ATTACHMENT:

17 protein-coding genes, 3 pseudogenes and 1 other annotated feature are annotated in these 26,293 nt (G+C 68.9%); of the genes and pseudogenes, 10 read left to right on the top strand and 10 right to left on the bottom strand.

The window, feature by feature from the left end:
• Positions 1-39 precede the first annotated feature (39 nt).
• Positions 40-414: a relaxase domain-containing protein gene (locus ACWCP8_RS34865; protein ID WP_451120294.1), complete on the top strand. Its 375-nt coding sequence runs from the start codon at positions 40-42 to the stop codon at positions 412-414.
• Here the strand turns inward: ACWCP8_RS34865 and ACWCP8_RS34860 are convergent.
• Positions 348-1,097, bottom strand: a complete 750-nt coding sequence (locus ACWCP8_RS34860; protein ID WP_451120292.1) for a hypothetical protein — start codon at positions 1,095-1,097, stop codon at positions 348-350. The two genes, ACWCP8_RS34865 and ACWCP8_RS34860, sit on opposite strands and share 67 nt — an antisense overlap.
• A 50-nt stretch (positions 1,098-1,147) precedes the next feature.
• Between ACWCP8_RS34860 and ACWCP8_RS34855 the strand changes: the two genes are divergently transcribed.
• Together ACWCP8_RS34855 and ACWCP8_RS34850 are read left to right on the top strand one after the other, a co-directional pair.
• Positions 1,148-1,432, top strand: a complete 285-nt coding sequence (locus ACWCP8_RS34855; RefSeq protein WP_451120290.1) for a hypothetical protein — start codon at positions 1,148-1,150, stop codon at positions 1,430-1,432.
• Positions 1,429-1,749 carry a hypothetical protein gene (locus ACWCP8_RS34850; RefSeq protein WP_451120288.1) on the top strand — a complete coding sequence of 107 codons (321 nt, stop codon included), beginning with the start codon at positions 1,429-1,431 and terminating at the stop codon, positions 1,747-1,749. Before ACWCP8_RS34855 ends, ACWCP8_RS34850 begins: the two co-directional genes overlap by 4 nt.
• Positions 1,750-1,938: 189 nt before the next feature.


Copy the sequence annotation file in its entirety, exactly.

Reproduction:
17 protein-coding genes, 3 pseudogenes and 1 other annotated feature are annotated in these 26,293 nt (G+C 68.9%); of the genes and pseudogenes, 10 read left to right on the top strand and 10 right to left on the bottom strand.

The window, feature by feature from the left end:
• Positions 1-39 precede the first annotated feature (39 nt).
• Positions 40-414: a relaxase domain-containing protein gene (locus ACWCP8_RS34865; protein ID WP_451120294.1), complete on the top strand. Its 375-nt coding sequence runs from the start codon at positions 40-42 to the stop codon at positions 412-414.
• Here the strand turns inward: ACWCP8_RS34865 and ACWCP8_RS34860 are convergent.
• Positions 348-1,097, bottom strand: a complete 750-nt coding sequence (locus ACWCP8_RS34860; protein ID WP_451120292.1) for a hypothetical protein — start codon at positions 1,095-1,097, stop codon at positions 348-350. The two genes, ACWCP8_RS34865 and ACWCP8_RS34860, sit on opposite strands and share 67 nt — an antisense overlap.
• A 50-nt stretch (positions 1,098-1,147) precedes the next feature.
• Between ACWCP8_RS34860 and ACWCP8_RS34855 the strand changes: the two genes are divergently transcribed.
• Together ACWCP8_RS34855 and ACWCP8_RS34850 are read left to right on the top strand one after the other, a co-directional pair.
• Positions 1,148-1,432, top strand: a complete 285-nt coding sequence (locus ACWCP8_RS34855; RefSeq protein WP_451120290.1) for a hypothetical protein — start codon at positions 1,148-1,150, stop codon at positions 1,430-1,432.
• Positions 1,429-1,749 carry a hypothetical protein gene (locus ACWCP8_RS34850; RefSeq protein WP_451120288.1) on the top strand — a complete coding sequence of 107 codons (321 nt, stop codon included), beginning with the start codon at positions 1,429-1,431 and terminating at the stop codon, positions 1,747-1,749. Before ACWCP8_RS34855 ends, ACWCP8_RS34850 begins: the two co-directional genes overlap by 4 nt.
• Positions 1,750-1,938: 189 nt before the next feature.